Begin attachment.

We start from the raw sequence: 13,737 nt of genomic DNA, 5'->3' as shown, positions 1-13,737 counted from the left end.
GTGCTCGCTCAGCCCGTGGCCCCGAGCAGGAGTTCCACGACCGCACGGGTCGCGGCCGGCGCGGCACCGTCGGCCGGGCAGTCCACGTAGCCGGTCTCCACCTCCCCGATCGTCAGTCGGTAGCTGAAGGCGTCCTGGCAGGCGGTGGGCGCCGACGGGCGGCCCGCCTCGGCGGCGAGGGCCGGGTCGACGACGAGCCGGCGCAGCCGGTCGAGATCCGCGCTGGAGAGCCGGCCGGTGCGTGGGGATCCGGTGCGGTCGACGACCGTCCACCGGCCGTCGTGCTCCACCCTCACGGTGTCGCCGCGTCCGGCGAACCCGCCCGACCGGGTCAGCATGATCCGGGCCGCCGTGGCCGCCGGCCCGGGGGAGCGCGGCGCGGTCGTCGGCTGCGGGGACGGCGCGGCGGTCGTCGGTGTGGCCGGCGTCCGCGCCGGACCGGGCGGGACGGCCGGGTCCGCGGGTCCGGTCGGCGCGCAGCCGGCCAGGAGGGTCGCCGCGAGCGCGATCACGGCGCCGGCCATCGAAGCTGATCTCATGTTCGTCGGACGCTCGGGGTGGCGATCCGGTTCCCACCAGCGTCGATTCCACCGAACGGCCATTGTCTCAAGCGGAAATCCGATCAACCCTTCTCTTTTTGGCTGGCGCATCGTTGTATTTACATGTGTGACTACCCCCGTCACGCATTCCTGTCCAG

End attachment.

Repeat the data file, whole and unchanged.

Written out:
We start from the raw sequence: 13,737 nt of genomic DNA, 5'->3' as shown, positions 1-13,737 counted from the left end.
GTGCTCGCTCAGCCCGTGGCCCCGAGCAGGAGTTCCACGACCGCACGGGTCGCGGCCGGCGCGGCACCGTCGGCCGGGCAGTCCACGTAGCCGGTCTCCACCTCCCCGATCGTCAGTCGGTAGCTGAAGGCGTCCTGGCAGGCGGTGGGCGCCGACGGGCGGCCCGCCTCGGCGGCGAGGGCCGGGTCGACGACGAGCCGGCGCAGCCGGTCGAGATCCGCGCTGGAGAGCCGGCCGGTGCGTGGGGATCCGGTGCGGTCGACGACCGTCCACCGGCCGTCGTGCTCCACCCTCACGGTGTCGCCGCGTCCGGCGAACCCGCCCGACCGGGTCAGCATGATCCGGGCCGCCGTGGCCGCCGGCCCGGGGGAGCGCGGCGCGGTCGTCGGCTGCGGGGACGGCGCGGCGGTCGTCGGTGTGGCCGGCGTCCGCGCCGGACCGGGCGGGACGGCCGGGTCCGCGGGTCCGGTCGGCGCGCAGCCGGCCAGGAGGGTCGCCGCGAGCGCGATCACGGCGCCGGCCATCGAAGCTGATCTCATGTTCGTCGGACGCTCGGGGTGGCGATCCGGTTCCCACCAGCGTCGATTCCACCGAACGGCCATTGTCTCAAGCGGAAATCCGATCAACCCTTCTCTTTTTGGCTGGCGCATCGTTGTATTTACATGTGTGACTACCCCCGTCACGCATTCCTGTCCAG